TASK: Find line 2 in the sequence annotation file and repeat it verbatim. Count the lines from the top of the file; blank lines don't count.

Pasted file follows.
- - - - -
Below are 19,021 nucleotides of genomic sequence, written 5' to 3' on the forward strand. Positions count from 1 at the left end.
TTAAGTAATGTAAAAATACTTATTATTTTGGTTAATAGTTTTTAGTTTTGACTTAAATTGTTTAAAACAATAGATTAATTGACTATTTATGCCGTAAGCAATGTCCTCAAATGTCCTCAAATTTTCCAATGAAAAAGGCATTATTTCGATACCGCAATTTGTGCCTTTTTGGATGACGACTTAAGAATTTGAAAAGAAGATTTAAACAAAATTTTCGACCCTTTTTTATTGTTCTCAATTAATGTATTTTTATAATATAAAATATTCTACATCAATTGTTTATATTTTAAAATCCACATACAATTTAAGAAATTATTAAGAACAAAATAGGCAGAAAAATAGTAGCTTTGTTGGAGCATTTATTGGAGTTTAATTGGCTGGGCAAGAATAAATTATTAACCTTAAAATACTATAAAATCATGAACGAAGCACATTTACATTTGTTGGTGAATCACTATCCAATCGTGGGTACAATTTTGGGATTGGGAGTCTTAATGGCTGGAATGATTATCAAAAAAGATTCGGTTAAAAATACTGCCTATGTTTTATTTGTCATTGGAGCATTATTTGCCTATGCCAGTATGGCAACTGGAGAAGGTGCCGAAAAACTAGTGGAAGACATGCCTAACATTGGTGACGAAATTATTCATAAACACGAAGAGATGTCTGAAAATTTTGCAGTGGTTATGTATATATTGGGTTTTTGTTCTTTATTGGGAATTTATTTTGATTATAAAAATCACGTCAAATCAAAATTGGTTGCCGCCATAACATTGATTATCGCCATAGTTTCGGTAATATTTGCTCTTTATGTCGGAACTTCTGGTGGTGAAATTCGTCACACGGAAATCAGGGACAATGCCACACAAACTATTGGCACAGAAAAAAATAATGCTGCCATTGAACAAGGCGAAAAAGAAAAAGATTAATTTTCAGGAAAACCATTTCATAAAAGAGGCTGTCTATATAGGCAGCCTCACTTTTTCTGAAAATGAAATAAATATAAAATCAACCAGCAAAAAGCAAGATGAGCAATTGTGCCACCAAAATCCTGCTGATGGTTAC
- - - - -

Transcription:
TTAAGTAATGTAAAAATACTTATTATTTTGGTTAATAGTTTTTAGTTTTGACTTAAATTGTTTAAAACAATAGATTAATTGACTATTTATGCCGTAAGCAATGTCCTCAAATGTCCTCAAATTTTCCAATGAAAAAGGCATTATTTCGATACCGCAATTTGTGCCTTTTTGGATGACGACTTAAGAATTTGAAAAGAAGATTTAAACAAAATTTTCGACCCTTTTTTATTGTTCTCAATTAATGTATTTTTATAATATAAAATATTCTACATCAATTGTTTATATTTTAAAATCCACATACAATTTAAGAAATTATTAAGAACAAAATAGGCAGAAAAATAGTAGCTTTGTTGGAGCATTTATTGGAGTTTAATTGGCTGGGCAAGAATAAATTATTAACCTTAAAATACTATAAAATCATGAACGAAGCACATTTACATTTGTTGGTGAATCACTATCCAATCGTGGGTACAATTTTGGGATTGGGAGTCTTAATGGCTGGAATGATTATCAAAAAAGATTCGGTTAAAAATACTGCCTATGTTTTATTTGTCATTGGAGCATTATTTGCCTATGCCAGTATGGCAACTGGAGAAGGTGCCGAAAAACTAGTGGAAGACATGCCTAACATTGGTGACGAAATTATTCATAAACACGAAGAGATGTCTGAAAATTTTGCAGTGGTTATGTATATATTGGGTTTTTGTTCTTTATTGGGAATTTATTTTGATTATAAAAATCACGTCAAATCAAAATTGGTTGCCGCCATAACATTGATTATCGCCATAGTTTCGGTAATATTTGCTCTTTATGTCGGAACTTCTGGTGGTGAAATTCGTCACACGGAAATCAGGGACAATGCCACACAAACTATTGGCACAGAAAAAAATAATGCTGCCATTGAACAAGGCGAAAAAGAAAAAGATTAATTTTCAGGAAAACCATTTCATAAAAGAGGCTGTCTATATAGGCAGCCTCACTTTTTCTGAAAATGAAATAAATATAAAATCAACCAGCAAAAAGCAAGATGAGCAATTGTGCCACCAAAATCCTGCTGATGGTTAC